From its founding in 1994, Downwinders at Risk has been committed to using the best science to help communities in need.
We funded the first examination of the flawed way the State of Texas calculated risks from toxic exposures by noted toxicologist Dr. Marvin LeGator of UT’s Medical Branch in Galveston. Entitled “Sacrificing Science,” the report eventually led to an overhaul in Austin’s methodology.
We did the first (and only) comparative health study between cement plant “downwinders” and “upwinders” in and around Midlothian, revealing high rates of respiratory disease and other ailments among the most affected by the town’s cement plants’ pollution.
We successfully used air modeling results to force Ellis County and its three cement plants into Dallas-Fort Worth’s EPA-classified”non-attainment area for smog.
We funded the first independent use of the State’s own computer model to show how much DFW smog would be reduced, and how many lives would be saved annually if area cement plants, coal plants and gas facilities had better pollution controls.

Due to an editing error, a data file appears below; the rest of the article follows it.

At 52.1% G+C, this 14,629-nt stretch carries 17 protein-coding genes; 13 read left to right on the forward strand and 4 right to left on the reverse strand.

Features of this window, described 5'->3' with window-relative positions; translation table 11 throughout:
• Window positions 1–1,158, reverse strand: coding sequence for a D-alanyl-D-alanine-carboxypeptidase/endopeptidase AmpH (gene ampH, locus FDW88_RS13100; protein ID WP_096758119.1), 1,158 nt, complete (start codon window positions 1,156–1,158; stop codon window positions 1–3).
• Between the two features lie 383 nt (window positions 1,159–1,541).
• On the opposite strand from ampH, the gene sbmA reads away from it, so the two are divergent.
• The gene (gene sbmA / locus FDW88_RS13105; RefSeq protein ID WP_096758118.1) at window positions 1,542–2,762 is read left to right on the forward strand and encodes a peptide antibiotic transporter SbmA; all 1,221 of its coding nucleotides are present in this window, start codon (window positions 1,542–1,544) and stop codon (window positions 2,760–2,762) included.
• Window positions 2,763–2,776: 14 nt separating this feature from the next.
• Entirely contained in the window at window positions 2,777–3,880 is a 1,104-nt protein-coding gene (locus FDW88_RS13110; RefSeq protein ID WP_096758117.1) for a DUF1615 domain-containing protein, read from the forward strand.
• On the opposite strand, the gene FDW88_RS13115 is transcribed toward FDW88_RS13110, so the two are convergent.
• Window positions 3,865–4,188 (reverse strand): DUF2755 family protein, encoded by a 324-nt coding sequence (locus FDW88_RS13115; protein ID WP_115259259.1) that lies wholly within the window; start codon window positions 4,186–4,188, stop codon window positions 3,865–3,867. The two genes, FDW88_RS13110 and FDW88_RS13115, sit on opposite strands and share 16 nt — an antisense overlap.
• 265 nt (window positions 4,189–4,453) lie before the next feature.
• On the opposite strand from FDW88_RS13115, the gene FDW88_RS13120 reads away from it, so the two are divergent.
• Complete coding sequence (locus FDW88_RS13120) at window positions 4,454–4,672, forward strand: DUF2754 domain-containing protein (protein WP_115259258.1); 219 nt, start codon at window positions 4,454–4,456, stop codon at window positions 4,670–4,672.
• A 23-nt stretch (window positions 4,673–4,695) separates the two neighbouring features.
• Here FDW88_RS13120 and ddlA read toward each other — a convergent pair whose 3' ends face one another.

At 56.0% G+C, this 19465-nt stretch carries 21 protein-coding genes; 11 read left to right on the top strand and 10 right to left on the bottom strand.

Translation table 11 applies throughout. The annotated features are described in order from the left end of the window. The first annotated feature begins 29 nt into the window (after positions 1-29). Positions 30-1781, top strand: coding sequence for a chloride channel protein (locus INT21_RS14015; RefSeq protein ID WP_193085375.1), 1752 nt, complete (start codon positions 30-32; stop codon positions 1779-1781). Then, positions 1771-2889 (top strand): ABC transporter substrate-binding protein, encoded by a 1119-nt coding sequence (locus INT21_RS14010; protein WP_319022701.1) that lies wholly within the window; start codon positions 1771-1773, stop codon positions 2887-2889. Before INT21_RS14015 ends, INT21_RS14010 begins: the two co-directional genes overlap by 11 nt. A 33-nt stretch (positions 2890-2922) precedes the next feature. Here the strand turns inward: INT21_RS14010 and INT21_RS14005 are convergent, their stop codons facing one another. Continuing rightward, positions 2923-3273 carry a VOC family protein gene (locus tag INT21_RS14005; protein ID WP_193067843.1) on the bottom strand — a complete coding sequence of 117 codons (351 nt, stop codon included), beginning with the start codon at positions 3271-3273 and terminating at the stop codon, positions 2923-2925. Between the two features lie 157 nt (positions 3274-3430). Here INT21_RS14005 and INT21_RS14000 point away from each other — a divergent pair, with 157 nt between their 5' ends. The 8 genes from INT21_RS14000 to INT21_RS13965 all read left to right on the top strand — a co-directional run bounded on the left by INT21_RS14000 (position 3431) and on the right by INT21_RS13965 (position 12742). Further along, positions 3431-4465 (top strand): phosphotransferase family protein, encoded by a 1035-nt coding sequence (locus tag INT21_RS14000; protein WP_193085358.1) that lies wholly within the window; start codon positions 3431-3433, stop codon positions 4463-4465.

We publish and catalog peer-reviewed, journal-published studies chronicling the harmful human health effects of air pollution, specifically the wide variety of harms associated with exposure to Particulate Matter (PM) air pollution, tiny inhalable bits of soot from combustion of any sort. Since 2017, Downwinders’ program work has been focused on the reduction and elimination of PM pollution in DFW.
Our PM Education and Training Committee sponsors monthly free training sessions on the use of our fleet of calibrated Aeroqual hand-held portable PM air monitors. After two trainings, certified “citizen scientists” can check out a monitor for their own use or help Downwinders in its projects. Downwinders is the only group in Texas with its own cache of these high-quality monitors and the only one offering to teach citizens on how they can monitor their neighborhood’s air quality. Downwinders retains the services of Dr. Tate Barrett, a local expert on PM pollution, to interpret our monitor results and advise us on PM pollution issues.
With its partners at the University of Texas at Dallas and Paul Quinn College, Downwinders is building a new regional real time air monitoring network with an emphasis on Particulate Matter air pollution, called “SharedAirDFW.” Over 100 monitors will be deployed from Plano to Midlothian and from Joppa to Fort Worth in the first wave alone. All of these monitors will not only give real time air quality information, they’ll be calibrated in real time as well – constantly matching their results with the nearest EPA monitor.
Over the past quarter-century no DFW group has invested more time or funding in bringing science to the front lines of the fight for clean air.